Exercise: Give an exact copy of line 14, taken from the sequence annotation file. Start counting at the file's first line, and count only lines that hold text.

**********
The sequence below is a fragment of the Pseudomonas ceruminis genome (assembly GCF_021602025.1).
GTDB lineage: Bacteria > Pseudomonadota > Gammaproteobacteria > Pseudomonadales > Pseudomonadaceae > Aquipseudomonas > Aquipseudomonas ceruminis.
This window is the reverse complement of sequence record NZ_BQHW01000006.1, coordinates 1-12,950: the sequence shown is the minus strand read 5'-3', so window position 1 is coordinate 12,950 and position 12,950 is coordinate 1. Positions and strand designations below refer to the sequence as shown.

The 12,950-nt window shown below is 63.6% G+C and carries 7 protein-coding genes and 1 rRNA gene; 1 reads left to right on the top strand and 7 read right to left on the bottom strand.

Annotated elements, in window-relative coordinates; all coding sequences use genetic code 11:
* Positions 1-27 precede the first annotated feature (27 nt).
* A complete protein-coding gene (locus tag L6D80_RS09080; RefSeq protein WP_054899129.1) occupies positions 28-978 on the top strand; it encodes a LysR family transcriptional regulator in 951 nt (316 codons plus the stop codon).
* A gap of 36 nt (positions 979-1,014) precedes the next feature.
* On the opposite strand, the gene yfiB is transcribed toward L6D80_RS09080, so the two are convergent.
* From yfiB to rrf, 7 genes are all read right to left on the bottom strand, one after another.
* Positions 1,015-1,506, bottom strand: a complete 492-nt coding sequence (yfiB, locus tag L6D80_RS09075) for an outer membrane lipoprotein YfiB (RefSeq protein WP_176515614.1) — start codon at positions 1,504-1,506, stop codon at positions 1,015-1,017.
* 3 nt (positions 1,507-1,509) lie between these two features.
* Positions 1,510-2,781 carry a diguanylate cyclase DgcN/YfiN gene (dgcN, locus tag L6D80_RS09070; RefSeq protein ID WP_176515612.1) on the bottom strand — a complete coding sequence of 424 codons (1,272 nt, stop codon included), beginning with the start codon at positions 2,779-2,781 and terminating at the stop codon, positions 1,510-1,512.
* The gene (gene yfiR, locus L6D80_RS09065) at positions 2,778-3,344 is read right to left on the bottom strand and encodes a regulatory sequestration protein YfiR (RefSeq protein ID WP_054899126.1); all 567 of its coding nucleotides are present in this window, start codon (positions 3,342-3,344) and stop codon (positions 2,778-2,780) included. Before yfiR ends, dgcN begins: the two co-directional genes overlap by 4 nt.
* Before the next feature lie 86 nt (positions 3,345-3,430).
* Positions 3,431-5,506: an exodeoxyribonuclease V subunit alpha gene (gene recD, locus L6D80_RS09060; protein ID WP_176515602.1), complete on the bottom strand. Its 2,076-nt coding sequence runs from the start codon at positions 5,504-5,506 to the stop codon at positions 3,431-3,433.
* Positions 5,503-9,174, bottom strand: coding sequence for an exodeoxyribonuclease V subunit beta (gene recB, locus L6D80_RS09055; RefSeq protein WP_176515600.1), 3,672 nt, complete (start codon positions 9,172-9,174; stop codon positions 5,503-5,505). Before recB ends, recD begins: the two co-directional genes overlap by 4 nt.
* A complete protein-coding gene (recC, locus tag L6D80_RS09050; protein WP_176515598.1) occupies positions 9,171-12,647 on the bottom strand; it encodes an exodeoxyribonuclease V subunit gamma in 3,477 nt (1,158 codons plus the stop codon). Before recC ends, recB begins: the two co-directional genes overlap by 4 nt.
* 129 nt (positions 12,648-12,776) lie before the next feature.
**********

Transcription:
* The gene (gene yfiR, locus L6D80_RS09065) at positions 2,778-3,344 is read right to left on the bottom strand and encodes a regulatory sequestration protein YfiR (RefSeq protein ID WP_054899126.1); all 567 of its coding nucleotides are present in this window, start codon (positions 3,342-3,344) and stop codon (positions 2,778-2,780) included. Before yfiR ends, dgcN begins: the two co-directional genes overlap by 4 nt.